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The Women's Leadership Council — which seeks to promote philanthropy and volunteerism and offer mentoring to the University's female students and alums — has been planning a conference to celebrate 120 years of women's history at Brown. But after President Ruth Simmons — who created the council in 2004 — announced her resignation, the council has decided to shift the focus of the conference, slated to take place May 3-5, to incorporate bidding farewell to the University's president of 11 years.

"At the heart of this is an effort to really celebrate a remarkably long history of women at Brown," said Nancy Neff '76 P'06 P'14, council co-chair. "People tend to forget that Brown had women students long before other universities did."

Though celebrating women's history at Brown is an important aspect of the conference, Neff said the activities and discussions will be geared more toward celebrating the current role of women in the University community. The council is excited about the prospect of bringing in a "wide range of women in various careers and various locations" to showcase what the "fabulous alumnae of Brown do," Neff said. 

Though many of the plans for the conference have yet to be finalized, Neff said it will include panels of women discussing topics related to women's lives, health, finance and more. Also included in the program will be "fun, social pieces" that allow current students and alums to connect with one another, Neff said.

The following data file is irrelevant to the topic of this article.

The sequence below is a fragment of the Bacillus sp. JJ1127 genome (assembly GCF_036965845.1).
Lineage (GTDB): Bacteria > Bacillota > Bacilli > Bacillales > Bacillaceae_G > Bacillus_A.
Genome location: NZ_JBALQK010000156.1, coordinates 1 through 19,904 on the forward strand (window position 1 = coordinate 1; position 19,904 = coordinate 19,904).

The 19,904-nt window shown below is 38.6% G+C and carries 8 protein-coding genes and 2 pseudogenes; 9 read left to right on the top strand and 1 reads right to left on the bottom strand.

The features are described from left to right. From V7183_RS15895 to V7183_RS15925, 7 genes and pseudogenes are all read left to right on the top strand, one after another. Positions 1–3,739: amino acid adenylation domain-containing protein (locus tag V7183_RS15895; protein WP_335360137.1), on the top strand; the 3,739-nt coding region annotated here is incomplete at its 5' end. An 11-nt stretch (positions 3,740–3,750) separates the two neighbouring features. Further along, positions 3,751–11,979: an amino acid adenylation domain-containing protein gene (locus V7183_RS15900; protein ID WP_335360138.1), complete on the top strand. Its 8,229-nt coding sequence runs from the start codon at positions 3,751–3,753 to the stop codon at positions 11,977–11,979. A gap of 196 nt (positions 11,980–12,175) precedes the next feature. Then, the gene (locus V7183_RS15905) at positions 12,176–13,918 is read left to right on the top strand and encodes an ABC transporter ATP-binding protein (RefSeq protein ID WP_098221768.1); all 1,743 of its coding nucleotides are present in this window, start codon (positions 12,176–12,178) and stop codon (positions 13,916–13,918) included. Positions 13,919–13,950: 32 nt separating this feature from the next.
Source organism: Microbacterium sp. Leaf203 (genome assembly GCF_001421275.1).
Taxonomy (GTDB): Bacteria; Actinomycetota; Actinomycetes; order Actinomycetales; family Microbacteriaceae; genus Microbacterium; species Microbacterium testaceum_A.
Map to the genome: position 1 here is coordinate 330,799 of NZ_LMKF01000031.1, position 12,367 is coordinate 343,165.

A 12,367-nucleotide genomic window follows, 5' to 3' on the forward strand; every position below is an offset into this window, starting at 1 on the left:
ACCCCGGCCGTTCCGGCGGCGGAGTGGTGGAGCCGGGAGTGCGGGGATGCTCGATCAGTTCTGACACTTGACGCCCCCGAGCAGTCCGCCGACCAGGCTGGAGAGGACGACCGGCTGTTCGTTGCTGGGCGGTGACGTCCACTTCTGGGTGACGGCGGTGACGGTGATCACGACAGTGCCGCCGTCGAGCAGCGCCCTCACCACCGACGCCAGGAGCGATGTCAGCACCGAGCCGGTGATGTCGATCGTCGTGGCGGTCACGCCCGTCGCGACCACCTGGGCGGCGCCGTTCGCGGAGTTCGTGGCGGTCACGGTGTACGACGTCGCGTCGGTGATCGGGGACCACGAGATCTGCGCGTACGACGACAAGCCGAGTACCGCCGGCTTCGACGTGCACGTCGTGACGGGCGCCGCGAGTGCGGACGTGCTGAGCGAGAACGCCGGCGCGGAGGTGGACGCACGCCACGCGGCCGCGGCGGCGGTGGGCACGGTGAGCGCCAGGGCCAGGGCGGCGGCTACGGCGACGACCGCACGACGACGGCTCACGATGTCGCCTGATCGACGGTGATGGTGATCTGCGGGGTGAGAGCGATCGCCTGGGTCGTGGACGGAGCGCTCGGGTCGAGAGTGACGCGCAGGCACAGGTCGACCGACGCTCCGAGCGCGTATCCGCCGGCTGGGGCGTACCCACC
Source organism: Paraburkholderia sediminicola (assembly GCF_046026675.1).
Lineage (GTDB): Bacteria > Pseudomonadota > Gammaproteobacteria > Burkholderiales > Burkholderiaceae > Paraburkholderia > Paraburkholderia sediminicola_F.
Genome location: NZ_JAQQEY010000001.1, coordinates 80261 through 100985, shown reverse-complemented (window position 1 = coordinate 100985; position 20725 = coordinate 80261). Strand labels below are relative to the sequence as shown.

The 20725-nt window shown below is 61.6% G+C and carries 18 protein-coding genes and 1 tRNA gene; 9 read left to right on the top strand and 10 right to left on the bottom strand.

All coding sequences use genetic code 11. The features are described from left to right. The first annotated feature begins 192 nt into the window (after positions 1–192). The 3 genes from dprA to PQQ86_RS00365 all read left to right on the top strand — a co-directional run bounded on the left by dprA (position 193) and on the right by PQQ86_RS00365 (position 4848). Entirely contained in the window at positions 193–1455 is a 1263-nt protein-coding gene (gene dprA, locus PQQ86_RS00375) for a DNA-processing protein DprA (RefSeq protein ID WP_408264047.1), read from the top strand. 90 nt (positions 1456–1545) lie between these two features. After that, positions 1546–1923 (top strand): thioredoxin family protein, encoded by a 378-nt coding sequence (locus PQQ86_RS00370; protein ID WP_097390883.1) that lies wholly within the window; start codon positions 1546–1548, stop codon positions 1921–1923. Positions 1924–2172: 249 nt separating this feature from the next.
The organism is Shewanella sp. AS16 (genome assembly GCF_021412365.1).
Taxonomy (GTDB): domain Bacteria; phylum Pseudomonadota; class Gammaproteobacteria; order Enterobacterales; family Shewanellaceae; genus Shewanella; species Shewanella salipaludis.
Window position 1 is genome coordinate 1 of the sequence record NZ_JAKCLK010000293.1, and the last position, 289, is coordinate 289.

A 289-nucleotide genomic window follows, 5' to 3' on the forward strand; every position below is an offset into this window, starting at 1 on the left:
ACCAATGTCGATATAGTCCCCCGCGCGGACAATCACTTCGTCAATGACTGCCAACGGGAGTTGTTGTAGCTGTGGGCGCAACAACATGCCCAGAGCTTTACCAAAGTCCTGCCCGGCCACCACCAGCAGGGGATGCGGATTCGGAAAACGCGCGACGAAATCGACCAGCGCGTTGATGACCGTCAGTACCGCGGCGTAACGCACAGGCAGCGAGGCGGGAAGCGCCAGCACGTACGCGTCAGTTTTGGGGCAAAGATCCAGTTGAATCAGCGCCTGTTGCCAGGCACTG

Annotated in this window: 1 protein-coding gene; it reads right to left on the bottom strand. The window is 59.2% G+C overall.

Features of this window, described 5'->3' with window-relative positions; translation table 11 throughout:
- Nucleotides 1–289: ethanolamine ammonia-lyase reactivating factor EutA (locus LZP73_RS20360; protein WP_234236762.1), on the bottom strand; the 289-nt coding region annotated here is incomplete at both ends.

Mary Vascellaro '74 P'07 said she also hopes the conference will exhibit the council's increasingly influential role at Brown, which has evolved over the past several years.

Though this fall will mark the council's first semester without Simmons, the council hopes to continue to expand, Vascellaro said. It has continued to build on its mentoring and philanthropic programs, including a program called Women's Launch Pad that matches council mentors with women in the senior class, offering guidance to graduating seniors as they transition to life after college.

The council also helps to foster philanthropy in the Brown community. This year, the council led the Graduates of the Last Decade challenge and raised $1 million for a matching fund that will contribute to the Annual Fund. The matching fund will help display the council's "philanthropic clout" on campus, Vascellaro said.



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